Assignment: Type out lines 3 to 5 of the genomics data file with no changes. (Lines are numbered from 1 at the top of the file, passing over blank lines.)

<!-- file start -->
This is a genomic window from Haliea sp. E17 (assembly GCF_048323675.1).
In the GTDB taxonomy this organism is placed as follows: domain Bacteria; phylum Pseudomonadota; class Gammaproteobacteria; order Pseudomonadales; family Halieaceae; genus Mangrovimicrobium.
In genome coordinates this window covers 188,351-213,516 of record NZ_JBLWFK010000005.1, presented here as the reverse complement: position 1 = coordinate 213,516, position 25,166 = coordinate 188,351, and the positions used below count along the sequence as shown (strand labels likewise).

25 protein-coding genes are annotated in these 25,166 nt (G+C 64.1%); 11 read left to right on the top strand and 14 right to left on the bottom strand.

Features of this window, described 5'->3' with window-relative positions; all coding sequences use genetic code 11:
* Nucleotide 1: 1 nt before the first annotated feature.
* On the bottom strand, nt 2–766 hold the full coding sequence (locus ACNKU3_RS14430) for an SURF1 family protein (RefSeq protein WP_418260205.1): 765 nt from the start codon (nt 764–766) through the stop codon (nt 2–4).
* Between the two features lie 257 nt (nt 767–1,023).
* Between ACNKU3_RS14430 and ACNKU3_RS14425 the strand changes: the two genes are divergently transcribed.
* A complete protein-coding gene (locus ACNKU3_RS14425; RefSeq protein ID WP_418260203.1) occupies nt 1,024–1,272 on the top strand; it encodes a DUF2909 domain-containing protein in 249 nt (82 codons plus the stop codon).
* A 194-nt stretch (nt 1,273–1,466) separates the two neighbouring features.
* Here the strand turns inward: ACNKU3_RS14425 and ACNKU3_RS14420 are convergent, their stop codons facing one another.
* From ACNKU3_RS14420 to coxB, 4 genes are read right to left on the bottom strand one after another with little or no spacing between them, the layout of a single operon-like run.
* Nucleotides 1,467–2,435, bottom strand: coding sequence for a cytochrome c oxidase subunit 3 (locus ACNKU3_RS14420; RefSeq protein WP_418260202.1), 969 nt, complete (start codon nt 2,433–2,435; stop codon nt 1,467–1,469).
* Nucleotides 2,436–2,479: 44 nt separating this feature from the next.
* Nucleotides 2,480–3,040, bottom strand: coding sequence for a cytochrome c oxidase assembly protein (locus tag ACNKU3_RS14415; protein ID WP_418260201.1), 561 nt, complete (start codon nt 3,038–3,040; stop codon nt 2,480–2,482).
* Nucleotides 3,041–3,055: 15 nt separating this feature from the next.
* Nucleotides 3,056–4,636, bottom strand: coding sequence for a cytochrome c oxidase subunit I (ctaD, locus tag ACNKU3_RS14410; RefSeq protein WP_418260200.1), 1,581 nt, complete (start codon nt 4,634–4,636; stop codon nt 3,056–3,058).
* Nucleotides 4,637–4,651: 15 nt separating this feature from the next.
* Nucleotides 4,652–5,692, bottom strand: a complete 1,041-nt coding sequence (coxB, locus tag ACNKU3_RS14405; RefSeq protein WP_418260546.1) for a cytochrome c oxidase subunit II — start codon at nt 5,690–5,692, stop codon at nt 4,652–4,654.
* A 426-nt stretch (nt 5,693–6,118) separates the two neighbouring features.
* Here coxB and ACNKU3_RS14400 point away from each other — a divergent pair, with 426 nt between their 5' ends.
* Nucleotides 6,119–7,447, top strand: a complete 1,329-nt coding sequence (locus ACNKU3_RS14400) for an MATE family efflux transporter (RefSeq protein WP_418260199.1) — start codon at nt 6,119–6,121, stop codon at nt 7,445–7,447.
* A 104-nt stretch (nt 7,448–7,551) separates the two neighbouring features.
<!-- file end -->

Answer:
In genome coordinates this window covers 188,351-213,516 of record NZ_JBLWFK010000005.1, presented here as the reverse complement: position 1 = coordinate 213,516, position 25,166 = coordinate 188,351, and the positions used below count along the sequence as shown (strand labels likewise).

25 protein-coding genes are annotated in these 25,166 nt (G+C 64.1%); 11 read left to right on the top strand and 14 right to left on the bottom strand.

Features of this window, described 5'->3' with window-relative positions; all coding sequences use genetic code 11: